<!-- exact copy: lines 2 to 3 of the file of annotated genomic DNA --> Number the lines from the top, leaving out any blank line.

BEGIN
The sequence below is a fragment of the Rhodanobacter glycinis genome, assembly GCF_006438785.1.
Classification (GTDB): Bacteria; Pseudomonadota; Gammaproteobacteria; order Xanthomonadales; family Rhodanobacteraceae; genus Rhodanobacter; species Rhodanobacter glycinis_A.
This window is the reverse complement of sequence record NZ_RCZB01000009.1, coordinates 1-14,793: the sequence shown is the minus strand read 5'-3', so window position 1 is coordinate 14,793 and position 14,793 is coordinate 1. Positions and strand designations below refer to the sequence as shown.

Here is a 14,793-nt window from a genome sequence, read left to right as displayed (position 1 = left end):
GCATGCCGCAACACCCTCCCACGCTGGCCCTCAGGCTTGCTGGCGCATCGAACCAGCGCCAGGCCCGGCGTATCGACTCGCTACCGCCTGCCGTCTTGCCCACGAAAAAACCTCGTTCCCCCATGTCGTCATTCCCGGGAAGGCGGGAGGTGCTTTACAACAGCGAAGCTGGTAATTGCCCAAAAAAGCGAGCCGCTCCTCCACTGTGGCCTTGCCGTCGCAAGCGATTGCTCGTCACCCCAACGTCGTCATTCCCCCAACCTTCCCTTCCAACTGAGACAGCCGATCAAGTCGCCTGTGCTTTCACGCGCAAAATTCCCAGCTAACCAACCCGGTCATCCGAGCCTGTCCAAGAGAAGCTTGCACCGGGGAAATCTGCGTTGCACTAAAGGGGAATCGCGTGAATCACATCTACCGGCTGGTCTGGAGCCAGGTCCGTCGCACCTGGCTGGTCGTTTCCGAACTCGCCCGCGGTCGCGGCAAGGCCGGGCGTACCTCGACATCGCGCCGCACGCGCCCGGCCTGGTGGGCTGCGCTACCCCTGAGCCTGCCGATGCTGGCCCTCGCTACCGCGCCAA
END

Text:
Classification (GTDB): Bacteria; Pseudomonadota; Gammaproteobacteria; order Xanthomonadales; family Rhodanobacteraceae; genus Rhodanobacter; species Rhodanobacter glycinis_A.
This window is the reverse complement of sequence record NZ_RCZB01000009.1, coordinates 1-14,793: the sequence shown is the minus strand read 5'-3', so window position 1 is coordinate 14,793 and position 14,793 is coordinate 1. Positions and strand designations below refer to the sequence as shown.